Sad, Haunting Books to Make You Cry

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A little while back, I put up my list of happy, uplifting books for readers looking for something light and funny. And then I thought, “Hmm, why not go the opposite way now and put up a list of super sad, tear-inducing reads as well?”

So here you go – these are some of my top picks for super sad reads. Books that you can a lovely good cry with and leave your loved ones going, “Oh my God, are you okay? What’s wrong? Tell me… oh. Oh. You’re reading another one of those books again? Christ, get a grip.”

To which you reply through the tears streaming down your face, “I will not get a grip! Don’t you *sniffle* understand *sob* how *weep* sad and *sniffle* beeee-yooo-tee-FULL this book is?!??!?!”

To which you are then exiled to the weird corner. But you don’t care because you still have your book and your box of tissues that you can bury your face in every time you recall that wonderful, agonizing, delightfully evocative scene.

At the very least, you have found an outlet for your emotions.

So without further ado, go forth and read – and weep!

Southern Reach trilogy by Jeff VanderMeer

Isolation and loneliness is the main theme of the Southern Reach trilogy. And how not to when the first title of the trilogy is Annihilation, followed by Authority and Acceptance? It sounds partly like a brutal political regime, partly sounds like the names of the three wicked stepsisters turned apocalyptic horsewomen!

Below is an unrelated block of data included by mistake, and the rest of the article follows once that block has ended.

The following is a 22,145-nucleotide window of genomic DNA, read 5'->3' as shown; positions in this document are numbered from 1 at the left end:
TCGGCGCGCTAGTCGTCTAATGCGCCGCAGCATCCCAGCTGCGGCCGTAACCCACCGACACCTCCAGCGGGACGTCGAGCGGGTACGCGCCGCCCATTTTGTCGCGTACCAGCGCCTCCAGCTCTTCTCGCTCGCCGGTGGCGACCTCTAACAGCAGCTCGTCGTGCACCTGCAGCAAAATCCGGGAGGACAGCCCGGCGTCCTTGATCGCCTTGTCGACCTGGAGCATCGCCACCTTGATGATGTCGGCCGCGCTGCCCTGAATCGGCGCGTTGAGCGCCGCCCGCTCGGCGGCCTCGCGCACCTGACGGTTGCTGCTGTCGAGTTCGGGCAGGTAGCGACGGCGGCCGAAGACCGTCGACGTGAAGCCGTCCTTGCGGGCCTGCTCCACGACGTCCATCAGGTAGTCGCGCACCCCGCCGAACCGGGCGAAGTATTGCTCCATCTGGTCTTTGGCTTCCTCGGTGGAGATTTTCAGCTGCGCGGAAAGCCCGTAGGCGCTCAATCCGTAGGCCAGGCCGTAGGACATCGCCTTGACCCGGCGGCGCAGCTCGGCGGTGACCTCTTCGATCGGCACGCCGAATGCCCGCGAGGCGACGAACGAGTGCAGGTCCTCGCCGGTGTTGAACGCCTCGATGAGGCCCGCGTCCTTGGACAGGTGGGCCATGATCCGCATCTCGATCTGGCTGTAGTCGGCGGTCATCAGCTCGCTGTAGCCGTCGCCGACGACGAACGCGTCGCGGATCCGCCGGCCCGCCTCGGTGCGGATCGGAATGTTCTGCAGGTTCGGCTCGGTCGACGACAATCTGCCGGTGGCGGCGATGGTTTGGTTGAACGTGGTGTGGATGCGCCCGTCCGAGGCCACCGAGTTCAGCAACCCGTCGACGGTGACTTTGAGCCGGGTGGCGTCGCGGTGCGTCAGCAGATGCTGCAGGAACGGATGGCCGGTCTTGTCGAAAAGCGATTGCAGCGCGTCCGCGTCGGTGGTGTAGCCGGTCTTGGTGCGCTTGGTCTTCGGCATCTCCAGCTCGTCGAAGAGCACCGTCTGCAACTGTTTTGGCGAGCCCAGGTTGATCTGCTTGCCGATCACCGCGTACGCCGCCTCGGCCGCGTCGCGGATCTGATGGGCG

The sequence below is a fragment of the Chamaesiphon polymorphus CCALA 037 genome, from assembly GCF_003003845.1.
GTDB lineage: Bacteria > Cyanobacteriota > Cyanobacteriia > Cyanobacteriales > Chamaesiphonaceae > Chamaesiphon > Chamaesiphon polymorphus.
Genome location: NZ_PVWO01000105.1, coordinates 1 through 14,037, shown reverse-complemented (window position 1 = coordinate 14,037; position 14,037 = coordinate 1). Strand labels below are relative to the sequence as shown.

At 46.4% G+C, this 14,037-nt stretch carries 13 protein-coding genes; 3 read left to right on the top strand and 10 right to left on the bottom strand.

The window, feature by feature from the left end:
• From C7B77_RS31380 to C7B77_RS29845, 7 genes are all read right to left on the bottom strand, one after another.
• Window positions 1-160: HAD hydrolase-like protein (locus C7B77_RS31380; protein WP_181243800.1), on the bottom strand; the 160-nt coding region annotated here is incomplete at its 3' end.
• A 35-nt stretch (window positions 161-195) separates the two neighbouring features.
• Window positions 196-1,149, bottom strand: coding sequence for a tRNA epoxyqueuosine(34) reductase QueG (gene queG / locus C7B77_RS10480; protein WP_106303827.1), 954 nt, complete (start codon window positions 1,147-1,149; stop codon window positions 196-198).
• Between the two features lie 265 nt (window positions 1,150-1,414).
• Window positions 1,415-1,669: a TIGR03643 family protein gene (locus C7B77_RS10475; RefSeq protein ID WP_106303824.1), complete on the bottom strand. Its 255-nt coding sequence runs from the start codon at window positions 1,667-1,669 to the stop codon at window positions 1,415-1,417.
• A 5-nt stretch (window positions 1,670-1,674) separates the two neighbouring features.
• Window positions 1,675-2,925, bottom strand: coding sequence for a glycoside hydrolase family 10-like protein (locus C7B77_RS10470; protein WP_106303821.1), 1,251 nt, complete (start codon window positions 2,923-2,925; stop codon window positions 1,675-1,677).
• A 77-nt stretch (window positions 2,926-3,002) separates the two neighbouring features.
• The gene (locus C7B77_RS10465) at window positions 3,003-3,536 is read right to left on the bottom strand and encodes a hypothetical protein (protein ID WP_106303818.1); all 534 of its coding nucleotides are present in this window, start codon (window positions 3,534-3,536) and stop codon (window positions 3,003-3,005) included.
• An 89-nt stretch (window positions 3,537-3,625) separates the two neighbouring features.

Annihilation starts off with an intriguing premise – a biologist, an anthropologist, a psychologist and a surveyor… do not walk into a bar. Instead, they walk into a mysterious, abandoned territory known as Area X. No one is really sure what Area X is or why no one can ever live there. But what they do know is that they are the 12th expedition in Area X and things have not gone well with the previous 11 expeditions.

The unnamed biologist is the protagonist in Annihilation and we view Area X through her eyes, a place which, in spite of its frightening aspects, is also a place of beauty, where nature has taken over what humanity has abandoned. We travel with her but we never really get to know her – we’re only provided with clues to her past like vivid red roses just visible through the thorny bramble that surrounds a princess’s tower.